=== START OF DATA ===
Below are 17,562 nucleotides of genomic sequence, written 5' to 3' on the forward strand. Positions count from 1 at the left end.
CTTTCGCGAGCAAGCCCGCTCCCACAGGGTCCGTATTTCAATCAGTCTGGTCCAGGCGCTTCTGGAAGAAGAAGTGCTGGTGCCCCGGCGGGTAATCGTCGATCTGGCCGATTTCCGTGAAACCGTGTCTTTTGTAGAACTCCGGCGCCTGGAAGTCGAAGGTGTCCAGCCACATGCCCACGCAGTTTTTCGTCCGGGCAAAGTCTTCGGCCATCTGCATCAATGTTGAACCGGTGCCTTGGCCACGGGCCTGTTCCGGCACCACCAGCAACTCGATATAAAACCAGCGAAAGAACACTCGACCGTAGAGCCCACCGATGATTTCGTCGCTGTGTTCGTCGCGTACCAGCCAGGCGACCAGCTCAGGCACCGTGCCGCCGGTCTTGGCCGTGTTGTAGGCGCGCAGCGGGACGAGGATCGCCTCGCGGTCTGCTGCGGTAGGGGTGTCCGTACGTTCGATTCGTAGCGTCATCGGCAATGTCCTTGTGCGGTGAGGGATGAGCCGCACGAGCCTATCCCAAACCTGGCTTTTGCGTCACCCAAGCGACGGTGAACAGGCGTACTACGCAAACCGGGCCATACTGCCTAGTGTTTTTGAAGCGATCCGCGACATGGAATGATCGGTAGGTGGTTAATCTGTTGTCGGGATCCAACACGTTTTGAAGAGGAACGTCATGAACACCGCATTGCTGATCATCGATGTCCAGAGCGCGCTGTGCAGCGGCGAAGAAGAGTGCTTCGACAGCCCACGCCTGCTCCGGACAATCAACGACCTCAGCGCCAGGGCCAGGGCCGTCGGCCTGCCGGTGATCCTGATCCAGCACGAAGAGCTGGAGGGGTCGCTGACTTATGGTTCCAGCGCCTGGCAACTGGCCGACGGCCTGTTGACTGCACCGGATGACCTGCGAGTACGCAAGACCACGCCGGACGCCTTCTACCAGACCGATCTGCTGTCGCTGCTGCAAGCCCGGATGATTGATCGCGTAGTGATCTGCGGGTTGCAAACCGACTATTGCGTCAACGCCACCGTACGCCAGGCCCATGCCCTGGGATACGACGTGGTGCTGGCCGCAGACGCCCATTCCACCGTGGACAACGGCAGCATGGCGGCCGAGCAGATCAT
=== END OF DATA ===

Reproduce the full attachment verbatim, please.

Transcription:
Below are 17,562 nucleotides of genomic sequence, written 5' to 3' on the forward strand. Positions count from 1 at the left end.
CTTTCGCGAGCAAGCCCGCTCCCACAGGGTCCGTATTTCAATCAGTCTGGTCCAGGCGCTTCTGGAAGAAGAAGTGCTGGTGCCCCGGCGGGTAATCGTCGATCTGGCCGATTTCCGTGAAACCGTGTCTTTTGTAGAACTCCGGCGCCTGGAAGTCGAAGGTGTCCAGCCACATGCCCACGCAGTTTTTCGTCCGGGCAAAGTCTTCGGCCATCTGCATCAATGTTGAACCGGTGCCTTGGCCACGGGCCTGTTCCGGCACCACCAGCAACTCGATATAAAACCAGCGAAAGAACACTCGACCGTAGAGCCCACCGATGATTTCGTCGCTGTGTTCGTCGCGTACCAGCCAGGCGACCAGCTCAGGCACCGTGCCGCCGGTCTTGGCCGTGTTGTAGGCGCGCAGCGGGACGAGGATCGCCTCGCGGTCTGCTGCGGTAGGGGTGTCCGTACGTTCGATTCGTAGCGTCATCGGCAATGTCCTTGTGCGGTGAGGGATGAGCCGCACGAGCCTATCCCAAACCTGGCTTTTGCGTCACCCAAGCGACGGTGAACAGGCGTACTACGCAAACCGGGCCATACTGCCTAGTGTTTTTGAAGCGATCCGCGACATGGAATGATCGGTAGGTGGTTAATCTGTTGTCGGGATCCAACACGTTTTGAAGAGGAACGTCATGAACACCGCATTGCTGATCATCGATGTCCAGAGCGCGCTGTGCAGCGGCGAAGAAGAGTGCTTCGACAGCCCACGCCTGCTCCGGACAATCAACGACCTCAGCGCCAGGGCCAGGGCCGTCGGCCTGCCGGTGATCCTGATCCAGCACGAAGAGCTGGAGGGGTCGCTGACTTATGGTTCCAGCGCCTGGCAACTGGCCGACGGCCTGTTGACTGCACCGGATGACCTGCGAGTACGCAAGACCACGCCGGACGCCTTCTACCAGACCGATCTGCTGTCGCTGCTGCAAGCCCGGATGATTGATCGCGTAGTGATCTGCGGGTTGCAAACCGACTATTGCGTCAACGCCACCGTACGCCAGGCCCATGCCCTGGGATACGACGTGGTGCTGGCCGCAGACGCCCATTCCACCGTGGACAACGGCAGCATGGCGGCCGAGCAGATCAT